Back to Browse Journals » OncoTargets and Therapy » Volume 4

Systematic in-vitro evaluation of the NCI/NIH Developmental Therapeutics Program Approved Oncology Drug Set for the identification of a candidate drug repertoire for MLL-rearranged leukemia

Authors Hoeksema KA, Jayanthan A, Cooper T, Gore L, Trippett T, Boklan J, Arceci RJ, Narendran A

Published Date September 2011 Volume 2011:4 Pages 149—168

DOI http://dx.doi.org/10.2147/OTT.S21553

Published 5 September 2011

Kimberley A Hoeksema1, Aarthi Jayanthan1, Todd Cooper2, Lia Gore3, Tanya Trippett4, Jessica Boklan6, Robert J Arceci5, Aru Narendran1
1
Division of Pediatric Oncology, Alberta Children's Hospital, Calgary, AB, Canada; 2Aflac Cancer Center and Blood Disorders Service, Children's Healthcare of Atlanta, Emory University, Atlanta, GA, USA; 3Center for Cancer and Blood Disorders, Children's Hospital, University of Colorado Denver, Aurora, CO, USA; 4Memorial Sloan-Kettering Cancer Center, New York, NY, USA; 5Sidney Kimmel Comprehensive Cancer Center, Johns Hopkins University, Baltimore, MD, USA; 6Center for Cancer and Blood Disorders, Phoenix Children's Hospital, Phoenix, AZ, USA

Abstract: Despite significant progress made in the overall cure rate, the prognosis for relapsed and refractory malignancies in children remains extremely poor. Hence, there is an urgent need for studies that enable the timely selection of appropriate agents for Phase I clinical studies. The Pediatric Oncology Experimental Therapeutics Investigators' Consortium (POETIC) is systematically evaluating libraries of known and novel compounds for activity against subsets of high-risk pediatric malignancies with defined molecular aberrations for future clinical development. In this report, we describe the in-vitro activity of a diverse panel of approved oncology drugs against MLL-rearranged pediatric leukemia cell lines. Agents in the Approved Oncology Drug Set II (National Cancer Institute/National Institutes of Health Developmental Therapeutics Program) were evaluated by in-vitro cytotoxicity assays in pediatric acute lymphoblastic leukemia and acute myeloid leukemia cell lines with MLL gene rearrangements. Validation studies were carried out with patient leukemia cells in culture. Comparative analysis for toxicity against nonmalignant cells was evaluated in normal bone marrow stromal cells and normal human lymphocytes. Results from this study show that 42 of the 89 agents tested have measurable cytotoxicity against leukemia cells, and among these, 12 were effective against all five MLL-rearranged cell lines (IC50 [half maximal inhibitory concentration] < 1 µM). These 12 agents include cladribine, dactinomycin, daunorubicin, docetaxel, etoposide, gemcitabine, mitomycin C, mitoxantrone, teniposide, topotecan, triethylenemelamine, and vinblastine. We show that the Approved Oncology Drug Set II contains a number of agents with potent antileukemic activity in the tested cell lines. As approved drugs, these agents have been used in clinical settings for many years for other malignancies, thus their toxicity profile, pharmacokinetics, and other properties are readily available. Further evaluation of their use in future clinical trials for pediatric leukemia with MLL abnormalities should be considered.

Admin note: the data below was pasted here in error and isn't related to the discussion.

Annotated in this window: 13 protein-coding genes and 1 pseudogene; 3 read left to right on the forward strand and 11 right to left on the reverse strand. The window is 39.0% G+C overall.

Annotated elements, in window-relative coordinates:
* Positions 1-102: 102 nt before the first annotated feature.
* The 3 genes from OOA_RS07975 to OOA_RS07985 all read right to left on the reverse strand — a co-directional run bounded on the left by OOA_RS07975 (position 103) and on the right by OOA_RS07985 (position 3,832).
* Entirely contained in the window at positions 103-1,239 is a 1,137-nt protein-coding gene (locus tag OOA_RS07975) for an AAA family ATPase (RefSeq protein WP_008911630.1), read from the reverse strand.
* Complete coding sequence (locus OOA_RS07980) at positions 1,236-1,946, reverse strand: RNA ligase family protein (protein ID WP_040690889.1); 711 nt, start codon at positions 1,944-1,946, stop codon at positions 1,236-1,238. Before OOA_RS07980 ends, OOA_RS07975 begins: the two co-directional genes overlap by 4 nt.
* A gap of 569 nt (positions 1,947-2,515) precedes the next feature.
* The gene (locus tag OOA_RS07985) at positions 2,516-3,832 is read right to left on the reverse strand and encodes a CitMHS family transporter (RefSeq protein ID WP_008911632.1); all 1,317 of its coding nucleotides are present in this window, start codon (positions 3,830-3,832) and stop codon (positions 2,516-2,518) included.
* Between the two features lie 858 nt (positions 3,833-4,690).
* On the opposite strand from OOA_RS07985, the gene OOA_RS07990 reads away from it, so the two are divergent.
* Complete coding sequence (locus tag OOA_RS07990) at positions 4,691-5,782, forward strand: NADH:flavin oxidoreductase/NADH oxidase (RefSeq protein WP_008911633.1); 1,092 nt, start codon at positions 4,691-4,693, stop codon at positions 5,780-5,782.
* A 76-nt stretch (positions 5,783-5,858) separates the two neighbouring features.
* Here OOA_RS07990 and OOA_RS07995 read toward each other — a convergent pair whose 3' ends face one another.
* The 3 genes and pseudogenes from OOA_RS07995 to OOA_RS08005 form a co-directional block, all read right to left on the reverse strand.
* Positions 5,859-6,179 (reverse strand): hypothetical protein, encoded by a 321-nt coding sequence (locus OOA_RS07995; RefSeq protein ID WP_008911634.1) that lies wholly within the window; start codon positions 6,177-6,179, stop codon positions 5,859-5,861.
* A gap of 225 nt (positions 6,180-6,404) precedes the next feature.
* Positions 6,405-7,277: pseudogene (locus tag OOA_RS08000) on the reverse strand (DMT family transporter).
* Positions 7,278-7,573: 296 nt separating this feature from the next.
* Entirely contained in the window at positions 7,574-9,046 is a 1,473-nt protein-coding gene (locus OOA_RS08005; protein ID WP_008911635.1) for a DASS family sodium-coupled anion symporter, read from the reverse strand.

Keywords: drug screening, therapeutic repertoire

Download Article [PDF] View Full Text [HTML] 

Creative Commons License This work is published by Dove Medical Press Limited, and licensed under Creative Commons Attribution - Non Commercial (unported, v3.0) License. The full terms of the License are available at http://creativecommons.org/licenses/by-nc/3.0/. Non-commercial uses of the work are permitted without any further permission from Dove Medical Press Limited, provided the work is properly attributed. Permissions beyond the scope of the License are administered by Dove Medical Press Limited. Information on how to request permission may be found at: http://www.dovepress.com/permissions.php

Readers of this article also read:

Consequences of the 118A>G polymorphism in the OPRM1 gene: translation from bench to bedside?

Mura E, Govoni S, Racchi M, Carossa V, Ranzani GN, Allegri M, van Schaik RHN

Journal of Pain Research 2013, 6:331-353

Published Date: 1 May 2013

Changes in cervical cancer screening behavior for women attending Pap Test Week clinics

Poliquin V, Decker K, Altman AD, Lotocki R

International Journal of Women's Health 2013, 5:141-148

Published Date: 8 April 2013

Bioreducible and acid-labile poly(amido amine)s for efficient gene delivery

Yu ZQ, Yan JJ, You YZ, Zhou QH

International Journal of Nanomedicine 2012, 7:5819-5832

Published Date: 23 November 2012

Increased brain radioactivity by intranasal 32P-labeled siRNA dendriplexes within in situ-forming mucoadhesive gels

Perez AP, Mundiña-Weilenmann C, Romero EL, Morilla MJ

International Journal of Nanomedicine 2012, 7:1373-1385

Published Date: 12 March 2012

Nanoparticles isolated from blood: a reflection of vesiculability of blood cells during the isolation process

Šuštar V, Bedina-Zavec A, Štukelj R, Frank M, Bobojević G, Janša R, Ogorevc E, Kruljc P, Mam K, Šimunič B, Manček-Keber M, Jerala R, Rozman B, Veranič P, Hägerstrand H, Kralj-Iglič V

International Journal of Nanomedicine 2011, 6:2737-2748

Published Date: 8 November 2011

Critical evaluation of ivabradine for the management of chronic stable angina

Khan W, Borer JS

Research Reports in Clinical Cardiology 2011, 2:87-98

Published Date: 5 September 2011

Role of aliskiren in cardio-renal protection and use in hypertensives with multiple risk factors

Eduardo Pimenta, Suzanne Oparil

Vascular Health and Risk Management 2009, 5:453-463

Published Date: 19 May 2009